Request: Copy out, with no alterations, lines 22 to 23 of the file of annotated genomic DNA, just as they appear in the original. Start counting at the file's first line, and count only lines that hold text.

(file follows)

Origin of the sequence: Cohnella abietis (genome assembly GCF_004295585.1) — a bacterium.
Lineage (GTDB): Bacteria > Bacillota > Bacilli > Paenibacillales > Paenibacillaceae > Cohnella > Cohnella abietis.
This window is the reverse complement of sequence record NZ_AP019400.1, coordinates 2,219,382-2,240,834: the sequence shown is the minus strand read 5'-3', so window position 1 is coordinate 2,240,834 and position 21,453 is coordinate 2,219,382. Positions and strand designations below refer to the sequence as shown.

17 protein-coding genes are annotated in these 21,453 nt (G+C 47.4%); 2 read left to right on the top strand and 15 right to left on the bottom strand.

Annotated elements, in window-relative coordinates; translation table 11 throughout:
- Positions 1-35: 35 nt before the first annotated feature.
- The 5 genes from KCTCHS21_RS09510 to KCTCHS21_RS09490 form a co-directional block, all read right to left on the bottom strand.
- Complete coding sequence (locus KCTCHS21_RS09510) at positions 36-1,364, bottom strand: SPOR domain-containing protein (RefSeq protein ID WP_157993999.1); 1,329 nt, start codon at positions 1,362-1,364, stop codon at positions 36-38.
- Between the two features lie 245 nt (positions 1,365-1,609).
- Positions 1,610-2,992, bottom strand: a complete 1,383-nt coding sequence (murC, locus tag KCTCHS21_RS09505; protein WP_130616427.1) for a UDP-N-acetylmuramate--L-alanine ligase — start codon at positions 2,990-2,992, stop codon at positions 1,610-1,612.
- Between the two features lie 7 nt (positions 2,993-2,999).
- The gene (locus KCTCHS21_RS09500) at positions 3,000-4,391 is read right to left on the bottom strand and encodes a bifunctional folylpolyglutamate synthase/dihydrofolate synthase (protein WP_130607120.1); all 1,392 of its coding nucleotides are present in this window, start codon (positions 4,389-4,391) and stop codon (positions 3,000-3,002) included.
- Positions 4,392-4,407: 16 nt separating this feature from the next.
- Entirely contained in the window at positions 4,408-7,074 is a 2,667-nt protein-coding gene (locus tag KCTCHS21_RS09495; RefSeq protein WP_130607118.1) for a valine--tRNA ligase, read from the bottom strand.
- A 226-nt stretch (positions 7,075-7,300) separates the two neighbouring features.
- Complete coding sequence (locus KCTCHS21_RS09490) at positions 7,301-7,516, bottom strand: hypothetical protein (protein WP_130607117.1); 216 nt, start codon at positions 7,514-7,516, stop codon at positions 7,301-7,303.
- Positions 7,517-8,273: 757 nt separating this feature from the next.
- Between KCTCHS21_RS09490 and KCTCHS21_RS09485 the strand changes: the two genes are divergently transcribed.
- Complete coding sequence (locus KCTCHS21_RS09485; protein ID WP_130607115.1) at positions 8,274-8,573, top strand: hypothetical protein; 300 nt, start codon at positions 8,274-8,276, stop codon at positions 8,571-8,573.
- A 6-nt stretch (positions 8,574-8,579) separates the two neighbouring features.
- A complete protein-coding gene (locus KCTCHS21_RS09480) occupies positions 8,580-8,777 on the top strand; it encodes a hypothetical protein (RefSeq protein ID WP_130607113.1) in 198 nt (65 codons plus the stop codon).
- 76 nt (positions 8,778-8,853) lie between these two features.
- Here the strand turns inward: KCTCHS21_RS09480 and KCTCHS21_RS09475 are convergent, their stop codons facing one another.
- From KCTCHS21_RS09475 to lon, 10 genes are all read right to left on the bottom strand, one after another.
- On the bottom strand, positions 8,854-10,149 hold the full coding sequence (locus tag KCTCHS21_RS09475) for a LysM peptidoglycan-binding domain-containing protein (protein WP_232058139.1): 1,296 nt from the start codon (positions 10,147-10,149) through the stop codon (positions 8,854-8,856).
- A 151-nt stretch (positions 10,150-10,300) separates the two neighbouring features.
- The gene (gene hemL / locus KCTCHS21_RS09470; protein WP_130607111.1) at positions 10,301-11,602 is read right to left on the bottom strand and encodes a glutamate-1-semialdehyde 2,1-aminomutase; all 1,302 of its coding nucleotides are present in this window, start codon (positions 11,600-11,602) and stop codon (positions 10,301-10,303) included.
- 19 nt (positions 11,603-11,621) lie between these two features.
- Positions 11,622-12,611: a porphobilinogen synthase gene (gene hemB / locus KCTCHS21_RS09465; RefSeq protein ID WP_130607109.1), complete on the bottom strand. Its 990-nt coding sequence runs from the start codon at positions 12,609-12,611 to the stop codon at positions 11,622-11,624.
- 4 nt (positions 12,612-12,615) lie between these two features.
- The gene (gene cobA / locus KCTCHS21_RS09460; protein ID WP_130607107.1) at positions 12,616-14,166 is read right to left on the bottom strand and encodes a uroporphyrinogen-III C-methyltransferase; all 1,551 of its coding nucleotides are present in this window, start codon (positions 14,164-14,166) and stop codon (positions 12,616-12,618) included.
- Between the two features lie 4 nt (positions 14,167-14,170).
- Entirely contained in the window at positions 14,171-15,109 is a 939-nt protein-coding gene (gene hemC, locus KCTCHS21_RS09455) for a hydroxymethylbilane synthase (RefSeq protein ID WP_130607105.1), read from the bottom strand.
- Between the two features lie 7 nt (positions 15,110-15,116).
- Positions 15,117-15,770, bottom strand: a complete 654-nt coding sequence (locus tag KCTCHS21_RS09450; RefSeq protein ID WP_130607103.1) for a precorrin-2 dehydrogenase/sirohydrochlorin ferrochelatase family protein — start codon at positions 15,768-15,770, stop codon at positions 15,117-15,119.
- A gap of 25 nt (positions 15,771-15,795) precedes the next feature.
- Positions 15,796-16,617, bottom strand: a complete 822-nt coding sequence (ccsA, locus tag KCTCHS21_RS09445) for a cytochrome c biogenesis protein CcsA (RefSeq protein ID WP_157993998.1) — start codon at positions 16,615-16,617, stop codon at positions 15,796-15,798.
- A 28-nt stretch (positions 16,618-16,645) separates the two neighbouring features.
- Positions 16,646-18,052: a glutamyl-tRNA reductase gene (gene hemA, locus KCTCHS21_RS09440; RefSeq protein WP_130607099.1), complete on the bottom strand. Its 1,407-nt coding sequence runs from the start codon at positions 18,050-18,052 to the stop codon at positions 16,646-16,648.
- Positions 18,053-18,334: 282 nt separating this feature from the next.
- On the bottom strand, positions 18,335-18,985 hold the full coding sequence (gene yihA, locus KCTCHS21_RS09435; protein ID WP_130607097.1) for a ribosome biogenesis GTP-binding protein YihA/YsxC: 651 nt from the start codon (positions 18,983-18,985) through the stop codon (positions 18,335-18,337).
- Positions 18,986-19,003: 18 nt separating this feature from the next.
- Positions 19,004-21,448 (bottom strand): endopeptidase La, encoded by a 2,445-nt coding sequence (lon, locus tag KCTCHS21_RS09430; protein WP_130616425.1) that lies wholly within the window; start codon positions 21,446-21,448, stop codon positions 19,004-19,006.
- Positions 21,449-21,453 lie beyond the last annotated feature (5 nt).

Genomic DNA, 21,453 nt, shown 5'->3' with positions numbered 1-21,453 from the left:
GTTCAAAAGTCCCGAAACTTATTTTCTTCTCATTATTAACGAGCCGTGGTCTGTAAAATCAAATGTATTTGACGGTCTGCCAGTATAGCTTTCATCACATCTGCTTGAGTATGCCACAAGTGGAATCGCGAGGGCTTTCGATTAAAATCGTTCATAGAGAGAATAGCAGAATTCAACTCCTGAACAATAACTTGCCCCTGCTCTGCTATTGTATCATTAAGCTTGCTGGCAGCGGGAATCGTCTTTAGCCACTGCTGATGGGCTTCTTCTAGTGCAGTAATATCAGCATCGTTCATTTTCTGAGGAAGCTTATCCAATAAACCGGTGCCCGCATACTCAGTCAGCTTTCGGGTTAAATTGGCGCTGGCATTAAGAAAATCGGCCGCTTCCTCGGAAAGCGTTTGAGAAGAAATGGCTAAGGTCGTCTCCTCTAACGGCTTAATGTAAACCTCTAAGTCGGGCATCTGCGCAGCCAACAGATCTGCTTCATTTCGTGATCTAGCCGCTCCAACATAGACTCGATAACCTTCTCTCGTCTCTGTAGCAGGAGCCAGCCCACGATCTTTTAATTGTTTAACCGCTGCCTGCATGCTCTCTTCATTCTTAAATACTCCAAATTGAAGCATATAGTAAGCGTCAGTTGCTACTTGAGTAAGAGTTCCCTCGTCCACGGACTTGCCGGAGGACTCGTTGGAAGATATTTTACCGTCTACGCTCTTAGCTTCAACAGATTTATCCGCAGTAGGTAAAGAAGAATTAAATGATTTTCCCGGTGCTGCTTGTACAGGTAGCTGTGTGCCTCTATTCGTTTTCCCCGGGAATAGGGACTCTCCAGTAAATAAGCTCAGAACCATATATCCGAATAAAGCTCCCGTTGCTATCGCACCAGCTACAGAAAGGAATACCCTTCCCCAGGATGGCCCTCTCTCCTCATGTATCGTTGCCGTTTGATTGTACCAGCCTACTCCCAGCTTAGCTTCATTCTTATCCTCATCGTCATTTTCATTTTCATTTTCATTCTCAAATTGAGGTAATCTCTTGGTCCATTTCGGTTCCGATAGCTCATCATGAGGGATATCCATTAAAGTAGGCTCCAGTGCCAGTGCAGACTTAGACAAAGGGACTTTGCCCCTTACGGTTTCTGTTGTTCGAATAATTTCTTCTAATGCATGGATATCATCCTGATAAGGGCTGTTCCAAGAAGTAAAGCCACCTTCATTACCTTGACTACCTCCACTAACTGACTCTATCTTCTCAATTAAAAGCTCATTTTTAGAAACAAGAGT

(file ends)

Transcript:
- 76 nt (positions 8,778-8,853) lie between these two features.
- Here the strand turns inward: KCTCHS21_RS09480 and KCTCHS21_RS09475 are convergent, their stop codons facing one another.